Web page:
Growing Greens In the Arctic
May 25th, 2017 by Will Anderson

Joe Carr of Kotzebue, Alaska, is the only professional farmer north of the Arctic Circle. That will likely change when containerized hydroponics farms, such as this one designed by Vertical Harvest, become more prevalent.

Walking from the snowbound streets of Kotzebue, Alaska, into the Arctic Greens container is like being suddenly transported to the Amazon jungle.

Even when it is pitch black and below zero outside, the “sun” still rises, thanks to rows of high-­tech LED lights. Heaters keep temperatures a balmy 65 to 80 F. Rows of big, green plants line shelves the length of the container, leaves crowding the narrow walkway down the center.

This is where Joe Carr, the only professional farmer north of the Arctic Circle, comes to work.

The first thing he does after removing his jacket is check the computers that were programmed by Vertical Harvest—the company that designed the containerized farm. They control every aspect of this miniature ecosystem and keep it optimized for edible plant growth.

The Arctic Greens farm in Kotzebue is the Kikiktagruk Inupiat Corp.’s first step in an ambitious plan to provide locally grown produce to AC Stores throughout the Arctic. For now, the farm’s produce is sold exclusively in the Kotezebue AC Store.
If it works, more containerized farms will follow.

“The project has been extremely successful,” Joe says. “We harvest 450 plants every week, and they’ve been very popular in town. Before Arctic Greens, fresh vegetables and herbs were not good quality because they have to be shipped in, or they’re expensive—or both.”

Joe is an unlikely person to possess the job title “Arctic farmer.” The Pennsylvania native had been working as a mechanic in Philadelphia when he struck up a friendship with Dood Lincoln over the internet. Dood’s work took her to Philly several times, which allowed the couple to meet—and fall in love.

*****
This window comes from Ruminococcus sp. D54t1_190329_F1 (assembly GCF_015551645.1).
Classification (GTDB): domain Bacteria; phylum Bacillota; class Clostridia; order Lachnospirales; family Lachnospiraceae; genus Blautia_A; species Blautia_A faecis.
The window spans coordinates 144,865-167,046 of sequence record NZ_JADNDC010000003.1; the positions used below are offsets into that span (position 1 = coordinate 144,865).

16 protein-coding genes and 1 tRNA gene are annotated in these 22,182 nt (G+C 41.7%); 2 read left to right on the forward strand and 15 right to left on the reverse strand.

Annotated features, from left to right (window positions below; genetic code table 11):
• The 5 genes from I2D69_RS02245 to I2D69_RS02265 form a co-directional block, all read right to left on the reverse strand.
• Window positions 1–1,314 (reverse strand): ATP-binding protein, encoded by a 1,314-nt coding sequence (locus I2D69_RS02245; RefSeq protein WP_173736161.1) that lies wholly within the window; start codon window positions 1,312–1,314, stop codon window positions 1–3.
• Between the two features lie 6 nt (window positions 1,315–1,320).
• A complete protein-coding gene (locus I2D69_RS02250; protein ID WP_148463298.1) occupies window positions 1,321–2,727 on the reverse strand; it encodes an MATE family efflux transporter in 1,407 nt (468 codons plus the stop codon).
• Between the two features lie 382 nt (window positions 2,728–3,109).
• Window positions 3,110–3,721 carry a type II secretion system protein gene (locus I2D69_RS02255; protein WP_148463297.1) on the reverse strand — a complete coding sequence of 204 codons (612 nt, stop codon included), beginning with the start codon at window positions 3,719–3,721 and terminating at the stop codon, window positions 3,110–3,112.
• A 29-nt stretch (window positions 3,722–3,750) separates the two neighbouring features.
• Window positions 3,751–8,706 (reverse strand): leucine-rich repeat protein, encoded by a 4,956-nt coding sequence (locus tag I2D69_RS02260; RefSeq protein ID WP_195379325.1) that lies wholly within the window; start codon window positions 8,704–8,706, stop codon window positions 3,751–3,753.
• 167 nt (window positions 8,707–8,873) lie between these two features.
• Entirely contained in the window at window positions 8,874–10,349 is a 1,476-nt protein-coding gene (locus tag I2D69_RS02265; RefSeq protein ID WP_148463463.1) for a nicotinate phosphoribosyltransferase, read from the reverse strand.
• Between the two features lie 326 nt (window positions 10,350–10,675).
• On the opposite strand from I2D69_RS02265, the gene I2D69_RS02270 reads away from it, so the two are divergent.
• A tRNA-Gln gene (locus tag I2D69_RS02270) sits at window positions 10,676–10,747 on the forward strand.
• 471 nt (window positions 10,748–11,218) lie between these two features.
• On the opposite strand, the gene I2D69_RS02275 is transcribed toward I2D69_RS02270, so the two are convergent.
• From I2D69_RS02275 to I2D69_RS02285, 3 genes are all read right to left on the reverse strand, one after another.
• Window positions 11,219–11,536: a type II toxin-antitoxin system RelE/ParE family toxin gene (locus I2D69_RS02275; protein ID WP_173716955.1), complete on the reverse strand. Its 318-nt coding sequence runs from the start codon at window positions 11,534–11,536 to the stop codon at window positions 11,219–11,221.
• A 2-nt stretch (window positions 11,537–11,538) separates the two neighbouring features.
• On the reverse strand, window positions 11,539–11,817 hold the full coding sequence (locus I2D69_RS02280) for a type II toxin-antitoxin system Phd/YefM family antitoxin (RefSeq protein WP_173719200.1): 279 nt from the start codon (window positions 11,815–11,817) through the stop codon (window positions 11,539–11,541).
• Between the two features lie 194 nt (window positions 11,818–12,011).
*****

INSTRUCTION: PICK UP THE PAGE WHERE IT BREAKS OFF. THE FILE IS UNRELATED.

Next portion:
Marriage and a move to Kotzebue followed.

After training from Vertical Harvest and KIC, Joe is now a hydroponic­farming expert, tending to the plants from seed to when they are fully mature and ready to eat. He is also the company’s delivery guy, cutting and bundling the plants, then driving them to the AC Store in his wife’s car.

“KIC is working on getting a delivery van,” Joe says with a laugh. “Especially during the winter, we need something that will ensure the plants stay warm. But it’s only about a block from the container to the AC Store, so I get it there in just a couple minutes.”

After nine months in operation, the farm is successfully producing a variety of herbs and vegetables, including butter­leaf lettuce, romaine, red­ leaf lettuce, red and green mustard, basil, cilantro, chives, parsley and mint. The most popular item is green ­leaf lettuce.

In addition, Arctic Greens is trying to grow other produce such as kale, but has not yet arrived at the best balance to grow it in regular quantities.

The response in Kotzebue to regularly having fresh produce has been overwhelmingly positive.

“My wife, the first time she purchased some at the AC Store, she’d never gotten fresh greens before,” Joe says, “and Arctic Greens crops are grown right here in Kotzebue, which has never happened before. It was kind of a milestone for her. Everything’s good about it.”

The biggest challenge is power. With its artificial lighting eight hours every day and around­-the­-clock heating, the hydroponic system devours a lot of electricity, which is expensive in Kotzebue, as it is in any rural Alaska community.

This affects the price of the end product on store shelves, so KIC is investigating the potential for solar or another alternative energy source, which hopefully will lower prices for customers.

The two main reasons KIC started Arctic Greens were to provide fresh produce to rural communities at affordable prices, and to find solutions—such as alternative energy—that are just as innovative as the original concept.

“If you told me when I was living in Philadelphia that a small community way up in the Arctic would be able to regularly provide its people with fresh vegetables and herbs grown right there, I never would have believed it,” Joe says. “KIC is really doing a great thing for local people with Arctic Greens.”

Arctic Greens hopes to double down on its benefits to shareholders by expanding to other communities and increasing revenues.

Then again, that would mean Joe might lose his title as the only professional Arctic farmer. Joe doesn’t mind. He hopes KIC has dozens of Arctic farmers someday.

For more information about Arctic Greens or hydroponic gardening in the Arctic, visit or